Oil dives more than 3% after Russia rejects steeper OPEC+ cut
Oil prices slid more than 3% on Friday after Reuters reported that Russia will not agree to steeper oil output cuts by OPEC and its allies to support prices in the face of a slump in oil demand because of the global coronavirus outbreak, Trend reports.
Brent and WTI crude futures tumbled by nearly $3 a barrel after the report.
By 1057 GMT Brent crude was down $1.74, or 3.4%, at $48.25 a barrel. U.S. West Texas Intermediate (WTI) was down $1.56, or 3.4%, at $44.34.
A Russian high-level source told Reuters on Friday that Moscow would not back an OPEC call for extra reductions in oil output and would agree only to an extension of existing cuts by OPEC and its allies, a group known as OPEC+.
The Organization of the Petroleum Exporting Countries (OPEC) held talks with its allies on Friday after the group told Russia and others that it favoured an additional 1.5 million barrels per day (bpd) of cuts until the end of 2020.
Non-OPEC states were expected to contribute 500,000 bpd to the overall extra cut, OPEC ministers said. The new deal would mean OPEC+ production curbs amounting to a total of 3.6 million bpd, or about 3.6% of global supply.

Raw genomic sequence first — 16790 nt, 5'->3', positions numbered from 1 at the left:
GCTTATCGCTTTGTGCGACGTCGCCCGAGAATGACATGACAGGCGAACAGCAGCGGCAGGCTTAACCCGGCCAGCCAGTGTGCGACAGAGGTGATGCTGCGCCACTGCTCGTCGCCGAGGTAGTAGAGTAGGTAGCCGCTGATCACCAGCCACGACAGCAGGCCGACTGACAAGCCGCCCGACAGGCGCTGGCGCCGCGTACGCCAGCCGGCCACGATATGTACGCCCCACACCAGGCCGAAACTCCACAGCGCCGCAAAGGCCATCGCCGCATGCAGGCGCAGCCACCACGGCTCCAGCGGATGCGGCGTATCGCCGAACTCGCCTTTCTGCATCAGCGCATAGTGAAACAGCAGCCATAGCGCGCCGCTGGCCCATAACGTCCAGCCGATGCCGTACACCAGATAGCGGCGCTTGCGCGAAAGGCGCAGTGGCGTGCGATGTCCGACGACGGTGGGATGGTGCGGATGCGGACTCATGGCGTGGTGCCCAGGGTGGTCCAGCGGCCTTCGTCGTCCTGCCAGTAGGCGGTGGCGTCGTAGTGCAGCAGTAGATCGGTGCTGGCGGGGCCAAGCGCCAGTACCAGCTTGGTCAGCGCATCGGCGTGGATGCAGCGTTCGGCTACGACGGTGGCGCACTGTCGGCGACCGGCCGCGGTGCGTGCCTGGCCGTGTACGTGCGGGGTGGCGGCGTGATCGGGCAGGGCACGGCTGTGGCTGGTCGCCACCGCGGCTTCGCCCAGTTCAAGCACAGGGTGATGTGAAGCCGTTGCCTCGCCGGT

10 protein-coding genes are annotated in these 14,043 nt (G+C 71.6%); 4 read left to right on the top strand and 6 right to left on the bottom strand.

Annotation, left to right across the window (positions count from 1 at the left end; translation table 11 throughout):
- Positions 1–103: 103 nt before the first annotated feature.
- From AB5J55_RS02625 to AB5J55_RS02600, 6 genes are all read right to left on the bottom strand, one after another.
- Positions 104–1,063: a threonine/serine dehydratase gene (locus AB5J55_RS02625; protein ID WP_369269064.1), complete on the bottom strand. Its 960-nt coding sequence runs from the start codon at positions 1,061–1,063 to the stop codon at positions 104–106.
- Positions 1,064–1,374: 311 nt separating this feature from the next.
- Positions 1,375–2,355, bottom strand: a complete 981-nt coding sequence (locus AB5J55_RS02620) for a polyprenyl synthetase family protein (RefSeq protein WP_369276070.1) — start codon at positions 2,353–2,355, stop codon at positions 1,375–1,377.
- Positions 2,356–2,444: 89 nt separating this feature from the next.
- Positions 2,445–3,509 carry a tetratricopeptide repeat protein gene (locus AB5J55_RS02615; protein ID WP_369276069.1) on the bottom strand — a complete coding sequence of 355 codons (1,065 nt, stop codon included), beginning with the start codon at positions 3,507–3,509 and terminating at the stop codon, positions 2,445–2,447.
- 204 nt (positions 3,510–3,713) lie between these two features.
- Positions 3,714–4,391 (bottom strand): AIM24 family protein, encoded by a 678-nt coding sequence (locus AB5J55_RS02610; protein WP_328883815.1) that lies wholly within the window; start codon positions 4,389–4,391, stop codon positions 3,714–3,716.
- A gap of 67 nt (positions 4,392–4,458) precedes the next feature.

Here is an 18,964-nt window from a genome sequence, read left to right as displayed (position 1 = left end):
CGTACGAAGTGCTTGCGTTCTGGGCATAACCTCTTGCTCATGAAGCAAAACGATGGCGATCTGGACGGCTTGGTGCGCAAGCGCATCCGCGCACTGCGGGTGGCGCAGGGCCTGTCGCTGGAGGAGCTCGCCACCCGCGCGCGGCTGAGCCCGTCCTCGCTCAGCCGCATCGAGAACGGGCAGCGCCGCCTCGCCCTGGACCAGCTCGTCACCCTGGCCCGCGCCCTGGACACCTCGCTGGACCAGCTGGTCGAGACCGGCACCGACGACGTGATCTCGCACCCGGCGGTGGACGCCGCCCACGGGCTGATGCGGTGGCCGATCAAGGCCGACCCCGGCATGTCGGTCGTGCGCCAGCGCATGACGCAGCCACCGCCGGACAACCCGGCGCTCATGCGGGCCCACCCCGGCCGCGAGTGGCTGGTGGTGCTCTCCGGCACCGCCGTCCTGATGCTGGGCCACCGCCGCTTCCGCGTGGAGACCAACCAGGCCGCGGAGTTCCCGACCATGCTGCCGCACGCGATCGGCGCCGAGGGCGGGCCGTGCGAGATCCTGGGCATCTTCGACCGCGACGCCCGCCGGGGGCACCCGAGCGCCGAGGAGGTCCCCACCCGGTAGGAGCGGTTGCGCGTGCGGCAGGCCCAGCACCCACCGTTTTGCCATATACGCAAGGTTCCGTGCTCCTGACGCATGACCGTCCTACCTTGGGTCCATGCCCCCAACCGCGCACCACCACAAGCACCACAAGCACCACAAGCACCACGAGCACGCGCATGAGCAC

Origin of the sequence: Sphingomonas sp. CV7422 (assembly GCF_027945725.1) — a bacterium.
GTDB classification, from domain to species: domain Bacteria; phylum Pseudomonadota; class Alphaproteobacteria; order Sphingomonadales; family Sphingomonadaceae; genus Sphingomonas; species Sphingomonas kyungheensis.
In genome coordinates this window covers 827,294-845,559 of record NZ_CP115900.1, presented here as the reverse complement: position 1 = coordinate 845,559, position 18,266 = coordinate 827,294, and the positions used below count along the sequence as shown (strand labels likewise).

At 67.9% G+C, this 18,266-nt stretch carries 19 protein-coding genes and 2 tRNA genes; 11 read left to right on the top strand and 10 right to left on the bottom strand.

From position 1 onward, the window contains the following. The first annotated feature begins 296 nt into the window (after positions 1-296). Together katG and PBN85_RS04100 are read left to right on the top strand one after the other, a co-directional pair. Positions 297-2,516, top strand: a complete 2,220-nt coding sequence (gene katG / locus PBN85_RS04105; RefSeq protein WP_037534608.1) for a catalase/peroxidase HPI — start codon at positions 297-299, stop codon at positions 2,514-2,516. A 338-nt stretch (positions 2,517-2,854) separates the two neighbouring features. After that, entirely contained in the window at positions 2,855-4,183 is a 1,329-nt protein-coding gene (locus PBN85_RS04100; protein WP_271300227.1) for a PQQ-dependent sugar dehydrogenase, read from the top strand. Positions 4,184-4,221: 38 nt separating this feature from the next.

Some analysts had expected Moscow to endorse the agreement.
Global stock markets tumbled on Friday as disruptions to business from the spreading coronavirus epidemic worsened. European shares opened sharply lower, with travel stocks bearing the brunt.
However, after marking its worst weekly performance since the 2008 financial crisis a week ago, the MSCI All-Country World Index was up 1.7% on the week.
Even with the deeper cut, Goldman Sachs said the OPEC+ deal would not have prevented a global oil market surplus in the second quarter. The bank maintained its Brent price forecast at $45 a barrel in April.
“Ultimately a rebound in demand, not supply cuts, will be the necessary catalyst for a sustainable rebound in prices,” the bank said.
Meanwhile, ANZ said that global oil consumption could fall by 1.6 million bpd in the first half of 2020 and contract by about 300,000 bpd for the full year.
“Growth may return in H2 (second half of 2020) but is unlikely to be enough to offset the losses,” the bank said.